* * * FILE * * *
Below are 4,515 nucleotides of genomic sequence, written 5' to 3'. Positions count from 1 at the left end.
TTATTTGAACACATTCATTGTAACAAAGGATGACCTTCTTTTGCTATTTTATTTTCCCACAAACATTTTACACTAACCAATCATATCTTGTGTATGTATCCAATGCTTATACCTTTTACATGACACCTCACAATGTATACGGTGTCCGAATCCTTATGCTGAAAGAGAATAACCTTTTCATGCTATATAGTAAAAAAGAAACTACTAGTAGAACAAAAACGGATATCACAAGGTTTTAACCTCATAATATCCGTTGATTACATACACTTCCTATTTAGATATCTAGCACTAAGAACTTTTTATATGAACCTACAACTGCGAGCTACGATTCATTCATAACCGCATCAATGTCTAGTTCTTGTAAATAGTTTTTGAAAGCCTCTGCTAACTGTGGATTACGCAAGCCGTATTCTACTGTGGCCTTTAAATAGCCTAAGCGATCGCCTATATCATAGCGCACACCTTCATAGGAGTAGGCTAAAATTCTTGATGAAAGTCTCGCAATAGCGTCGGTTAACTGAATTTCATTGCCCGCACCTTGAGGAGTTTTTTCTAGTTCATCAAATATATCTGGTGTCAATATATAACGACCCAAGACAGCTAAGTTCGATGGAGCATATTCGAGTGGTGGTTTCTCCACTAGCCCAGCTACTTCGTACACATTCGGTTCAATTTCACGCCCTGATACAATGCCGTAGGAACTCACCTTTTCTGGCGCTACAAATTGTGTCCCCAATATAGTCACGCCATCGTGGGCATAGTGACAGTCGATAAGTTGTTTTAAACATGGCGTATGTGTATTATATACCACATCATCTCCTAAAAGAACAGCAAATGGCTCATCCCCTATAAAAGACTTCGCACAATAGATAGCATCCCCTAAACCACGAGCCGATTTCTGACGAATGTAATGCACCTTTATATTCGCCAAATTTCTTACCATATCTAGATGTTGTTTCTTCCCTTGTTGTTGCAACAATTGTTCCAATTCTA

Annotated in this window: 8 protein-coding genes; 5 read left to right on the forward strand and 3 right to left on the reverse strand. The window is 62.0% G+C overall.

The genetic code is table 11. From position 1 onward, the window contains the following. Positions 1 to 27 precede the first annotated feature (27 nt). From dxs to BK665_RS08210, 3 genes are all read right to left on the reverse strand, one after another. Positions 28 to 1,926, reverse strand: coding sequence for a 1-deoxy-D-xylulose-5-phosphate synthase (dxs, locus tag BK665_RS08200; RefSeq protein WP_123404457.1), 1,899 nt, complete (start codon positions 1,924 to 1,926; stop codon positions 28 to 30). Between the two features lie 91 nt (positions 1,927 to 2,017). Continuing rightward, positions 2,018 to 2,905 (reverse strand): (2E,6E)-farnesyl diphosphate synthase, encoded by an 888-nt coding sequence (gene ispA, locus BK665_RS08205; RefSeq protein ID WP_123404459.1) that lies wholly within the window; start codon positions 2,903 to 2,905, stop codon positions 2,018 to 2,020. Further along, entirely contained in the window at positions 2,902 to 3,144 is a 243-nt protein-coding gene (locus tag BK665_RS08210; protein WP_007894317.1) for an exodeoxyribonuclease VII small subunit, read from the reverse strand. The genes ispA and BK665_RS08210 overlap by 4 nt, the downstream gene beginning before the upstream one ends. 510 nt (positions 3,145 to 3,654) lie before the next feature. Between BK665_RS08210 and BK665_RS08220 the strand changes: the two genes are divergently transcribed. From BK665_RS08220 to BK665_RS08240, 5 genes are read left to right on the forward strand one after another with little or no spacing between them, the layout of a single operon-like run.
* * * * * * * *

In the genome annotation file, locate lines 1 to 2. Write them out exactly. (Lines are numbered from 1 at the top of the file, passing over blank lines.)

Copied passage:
Below are 4,515 nucleotides of genomic sequence, written 5' to 3'. Positions count from 1 at the left end.
TTATTTGAACACATTCATTGTAACAAAGGATGACCTTCTTTTGCTATTTTATTTTCCCACAAACATTTTACACTAACCAATCATATCTTGTGTATGTATCCAATGCTTATACCTTTTACATGACACCTCACAATGTATACGGTGTCCGAATCCTTATGCTGAAAGAGAATAACCTTTTCATGCTATATAGTAAAAAAGAAACTACTAGTAGAACAAAAACGGATATCACAAGGTTTTAACCTCATAATATCCGTTGATTACATACACTTCCTATTTAGATATCTAGCACTAAGAACTTTTTATATGAACCTACAACTGCGAGCTACGATTCATTCATAACCGCATCAATGTCTAGTTCTTGTAAATAGTTTTTGAAAGCCTCTGCTAACTGTGGATTACGCAAGCCGTATTCTACTGTGGCCTTTAAATAGCCTAAGCGATCGCCTATATCATAGCGCACACCTTCATAGGAGTAGGCTAAAATTCTTGATGAAAGTCTCGCAATAGCGTCGGTTAACTGAATTTCATTGCCCGCACCTTGAGGAGTTTTTTCTAGTTCATCAAATATATCTGGTGTCAATATATAACGACCCAAGACAGCTAAGTTCGATGGAGCATATTCGAGTGGTGGTTTCTCCACTAGCCCAGCTACTTCGTACACATTCGGTTCAATTTCACGCCCTGATACAATGCCGTAGGAACTCACCTTTTCTGGCGCTACAAATTGTGTCCCCAATATAGTCACGCCATCGTGGGCATAGTGACAGTCGATAAGTTGTTTTAAACATGGCGTATGTGTATTATATACCACATCATCTCCTAAAAGAACAGCAAATGGCTCATCCCCTATAAAAGACTTCGCACAATAGATAGCATCCCCTAAACCACGAGCCGATTTCTGACGAATGTAATGCACCTTTATATTCGCCAAATTTCTTACCATATCTAGATGTTGTTTCTTCCCTTGTTGTTGCAACAATTGTTCCAATTCTA